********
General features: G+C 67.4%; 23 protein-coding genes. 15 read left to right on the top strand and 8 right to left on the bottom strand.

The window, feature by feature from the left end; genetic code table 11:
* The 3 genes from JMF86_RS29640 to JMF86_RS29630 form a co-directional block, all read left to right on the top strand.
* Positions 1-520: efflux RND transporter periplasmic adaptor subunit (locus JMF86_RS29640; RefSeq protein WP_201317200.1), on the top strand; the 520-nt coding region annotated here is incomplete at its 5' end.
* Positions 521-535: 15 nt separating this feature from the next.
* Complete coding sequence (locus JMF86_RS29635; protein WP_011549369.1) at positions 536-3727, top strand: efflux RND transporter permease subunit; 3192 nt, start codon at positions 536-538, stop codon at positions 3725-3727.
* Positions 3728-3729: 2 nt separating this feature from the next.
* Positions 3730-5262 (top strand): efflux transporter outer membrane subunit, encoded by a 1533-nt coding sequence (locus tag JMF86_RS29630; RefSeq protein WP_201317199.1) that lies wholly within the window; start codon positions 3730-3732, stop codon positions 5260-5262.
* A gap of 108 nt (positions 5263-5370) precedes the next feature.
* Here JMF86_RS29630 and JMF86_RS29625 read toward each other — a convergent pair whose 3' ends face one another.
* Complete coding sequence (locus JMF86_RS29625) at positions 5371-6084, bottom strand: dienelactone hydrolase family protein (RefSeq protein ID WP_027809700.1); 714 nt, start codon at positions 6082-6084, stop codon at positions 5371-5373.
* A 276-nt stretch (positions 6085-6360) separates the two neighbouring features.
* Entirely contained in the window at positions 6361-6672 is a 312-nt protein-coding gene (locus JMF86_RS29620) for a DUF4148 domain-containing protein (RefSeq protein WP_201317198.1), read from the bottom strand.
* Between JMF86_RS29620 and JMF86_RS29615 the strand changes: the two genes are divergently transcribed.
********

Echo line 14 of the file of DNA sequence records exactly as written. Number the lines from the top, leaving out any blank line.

* Between JMF86_RS29620 and JMF86_RS29615 the strand changes: the two genes are divergently transcribed.